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  6.  | Huna Totem Celebrates 50 Years, New Logo

Huna Totem Celebrates 50 Years, New Logo

Nov 21, 2023 | Alaska Native, News

The new Huna Totem logo, on the cape in the center, is displayed at 50th anniversary celebration in September.

Huna Totem Corporation

In celebration of its 50th anniversary, Huna Totem Corporation has introduced a new logo for its corporate communications. The logo was previewed by Huna Totem shareholders during its 50th anniversary celebration September 23 at Icy Strait Point in Hoonah.

Shareholder Design

“We are thrilled and humbled by this visual innovation,” says Russell Dick, president and CEO of Huna Totem Corporation. “This new design is a celebration of our resilient history as a people and an organization, a reminder to be passionate about our culture in the present, and a symbol of the bright future ahead of the X̠úna K̠aawu.”

Shareholder of Huna Totem and celebrated artist of Tlingit and Navajo ancestry, Richard Dalton III was contracted to design the new logo. His Tlingit name is Teeykat.aa and he is Yéil (Raven) of the T’akdeintaan clan of the Yéil Kúdi Hít Taan (Raven Nest House) and child of the Chookaneidí. From his mother’s lineage, he is half Diné (Navajo) from the Tábąąhá clan (Edgewater People) of New Mexico. Dalton has attributed his growth to being raised in Hoonah, where he learned about Tlingit design, heritage, culture, and his people’s traditional ways of life.

“This logo turned out amazing,” says Dalton. “I am beyond blessed to have been a part of this design process, to work with our board members and staff in developing this logo, and I am honored to contribute to the legacy of Huna Totem Corporation. Gunalchéesh.”

Previous Logo

In 1972, renowned Hoonah Tlingit artist and carver David Williams Sr. was contracted to design and create an art screen to demonstrate the unity of the Hoonah People in a time of need. Williams Sr. passed away in March 1973 before he could complete the final refinements. His son, Arnold Williams, daughter-in-law, Mary Williams, and daughter, Carol Williams, completed the project. The original panel was dedicated in 1973.

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“We will always be grateful to David Williams Sr. and the entire Williams family for their inspiring work that has represented our community and corporation for decades,” says Dick. “Their panel will continue to inspire the hearts and minds of X̠úna K̠aawu for many decades to come.”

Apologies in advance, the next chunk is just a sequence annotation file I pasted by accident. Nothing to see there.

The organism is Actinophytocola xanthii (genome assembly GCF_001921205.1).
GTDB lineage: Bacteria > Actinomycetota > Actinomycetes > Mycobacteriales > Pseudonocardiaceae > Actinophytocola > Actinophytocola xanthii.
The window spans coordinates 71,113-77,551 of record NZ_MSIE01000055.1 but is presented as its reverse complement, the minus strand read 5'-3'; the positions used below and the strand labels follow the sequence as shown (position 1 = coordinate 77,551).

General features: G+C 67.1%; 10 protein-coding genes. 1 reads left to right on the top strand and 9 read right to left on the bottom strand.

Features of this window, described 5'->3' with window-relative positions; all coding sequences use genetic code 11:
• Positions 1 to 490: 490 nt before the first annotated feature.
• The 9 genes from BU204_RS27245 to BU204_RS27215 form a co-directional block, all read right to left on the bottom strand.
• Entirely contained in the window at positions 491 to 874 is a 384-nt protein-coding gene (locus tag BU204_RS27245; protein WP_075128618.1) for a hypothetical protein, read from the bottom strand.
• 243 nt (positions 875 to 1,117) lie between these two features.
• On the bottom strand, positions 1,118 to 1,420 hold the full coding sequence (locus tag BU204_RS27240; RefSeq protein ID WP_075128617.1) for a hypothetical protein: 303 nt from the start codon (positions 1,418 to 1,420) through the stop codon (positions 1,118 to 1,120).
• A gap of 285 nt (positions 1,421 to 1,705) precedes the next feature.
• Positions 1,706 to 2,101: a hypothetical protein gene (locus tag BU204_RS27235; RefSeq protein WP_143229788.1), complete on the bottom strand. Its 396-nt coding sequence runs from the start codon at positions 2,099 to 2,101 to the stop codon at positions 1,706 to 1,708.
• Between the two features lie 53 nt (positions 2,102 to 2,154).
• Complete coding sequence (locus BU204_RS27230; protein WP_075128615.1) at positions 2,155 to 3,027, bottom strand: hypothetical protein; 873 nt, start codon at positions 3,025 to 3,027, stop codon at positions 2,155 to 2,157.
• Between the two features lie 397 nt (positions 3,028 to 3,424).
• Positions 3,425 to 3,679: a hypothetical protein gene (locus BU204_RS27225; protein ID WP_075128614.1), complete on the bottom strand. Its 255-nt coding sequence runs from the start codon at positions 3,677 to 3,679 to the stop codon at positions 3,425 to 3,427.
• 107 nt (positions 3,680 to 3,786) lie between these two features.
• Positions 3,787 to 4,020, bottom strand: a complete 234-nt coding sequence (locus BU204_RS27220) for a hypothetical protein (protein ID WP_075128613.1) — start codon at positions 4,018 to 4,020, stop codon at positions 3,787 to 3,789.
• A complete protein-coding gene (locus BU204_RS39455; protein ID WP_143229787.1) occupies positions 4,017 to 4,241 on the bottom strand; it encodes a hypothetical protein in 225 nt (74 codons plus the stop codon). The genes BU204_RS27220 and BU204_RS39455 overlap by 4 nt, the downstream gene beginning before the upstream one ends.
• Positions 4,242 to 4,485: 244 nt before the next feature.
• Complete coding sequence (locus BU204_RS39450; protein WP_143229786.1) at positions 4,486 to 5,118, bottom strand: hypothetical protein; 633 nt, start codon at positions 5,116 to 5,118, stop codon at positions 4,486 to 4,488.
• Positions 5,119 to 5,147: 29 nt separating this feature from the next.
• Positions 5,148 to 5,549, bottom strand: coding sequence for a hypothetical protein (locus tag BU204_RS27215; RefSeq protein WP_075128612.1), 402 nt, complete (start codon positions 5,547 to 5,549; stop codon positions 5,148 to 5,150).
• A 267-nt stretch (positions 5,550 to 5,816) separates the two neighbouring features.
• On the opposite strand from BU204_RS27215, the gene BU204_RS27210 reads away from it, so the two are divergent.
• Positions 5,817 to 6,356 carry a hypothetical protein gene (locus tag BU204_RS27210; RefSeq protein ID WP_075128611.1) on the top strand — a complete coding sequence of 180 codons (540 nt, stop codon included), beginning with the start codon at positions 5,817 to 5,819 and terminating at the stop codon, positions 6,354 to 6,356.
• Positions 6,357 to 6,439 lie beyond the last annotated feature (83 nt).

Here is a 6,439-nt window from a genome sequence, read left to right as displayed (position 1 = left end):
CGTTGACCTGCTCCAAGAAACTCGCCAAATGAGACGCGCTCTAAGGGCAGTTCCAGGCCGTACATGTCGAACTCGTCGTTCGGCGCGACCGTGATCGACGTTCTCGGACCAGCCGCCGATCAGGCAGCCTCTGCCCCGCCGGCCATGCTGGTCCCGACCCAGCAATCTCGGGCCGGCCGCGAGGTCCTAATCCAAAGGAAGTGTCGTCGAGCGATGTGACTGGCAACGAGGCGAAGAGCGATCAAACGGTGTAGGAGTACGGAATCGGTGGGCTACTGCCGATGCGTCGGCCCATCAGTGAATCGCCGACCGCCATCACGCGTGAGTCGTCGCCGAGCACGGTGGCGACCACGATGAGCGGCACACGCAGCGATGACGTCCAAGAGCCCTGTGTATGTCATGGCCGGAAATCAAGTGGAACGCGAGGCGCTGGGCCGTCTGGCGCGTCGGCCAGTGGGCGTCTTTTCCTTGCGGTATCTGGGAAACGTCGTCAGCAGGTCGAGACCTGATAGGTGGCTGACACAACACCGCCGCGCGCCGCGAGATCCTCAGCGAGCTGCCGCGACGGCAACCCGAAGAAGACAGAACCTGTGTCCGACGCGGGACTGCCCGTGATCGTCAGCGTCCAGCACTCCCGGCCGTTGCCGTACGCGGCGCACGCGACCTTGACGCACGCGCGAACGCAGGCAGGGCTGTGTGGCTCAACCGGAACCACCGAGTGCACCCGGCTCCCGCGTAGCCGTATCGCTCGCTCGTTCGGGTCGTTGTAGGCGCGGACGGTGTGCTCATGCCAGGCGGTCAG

New Logo

Dancers celebrate at Huna Totem’s 50th anniversary celebration in Hoonah in September.

Huna Totem Corporation

In the new logo design, red symbolizes the Tlingit bloodline while blue represents glacial water and the sky.

The avian design features feathers splayed downward to symbolize soaring upward as in flight, while the variety in the feathers illustrates the uniqueness of Tlingit people. A hollow bone beneath the eye symbolizes the lightness required for flight, paralleling the shedding of oppression and emotional burdens. The eye gazes forward, signifying direction and future.

The feather pointing to the top pays homage to the North, which represents an internal compass and staying true to Tlingit culture. The wing takes the shape of a mountain, recalling The People’s origin and signifying protection from glacial winds, reflecting the meaning of “Hoonah,” which translates to “protection from the wind.”

Future, Mission, and Vision

Huna Totem Corporation is expanding on the tourism industry success at Icy Strait Point with planned developments for a new cruise ship landing in Juneau and a separate cruise ship port in Klawock under a 50/50 joint venture called Na-Dena` with Doyon, Limited. In Whittier, the corporation will open a new cruise ship dock, Head of the Bay, in May 2024. Each of these developments represent the values, uniqueness, and authenticity of the communities they are in. The corporation envisions a future where the economic and cultural achievements of the X̠úna K̠aawu are recognized as the standard of excellence in the advancement of Native People. Its mission is to advance the economic aspirations and culture of the X̠úna K̠aawu through business excellence, sustainable economic growth, leadership, and education.

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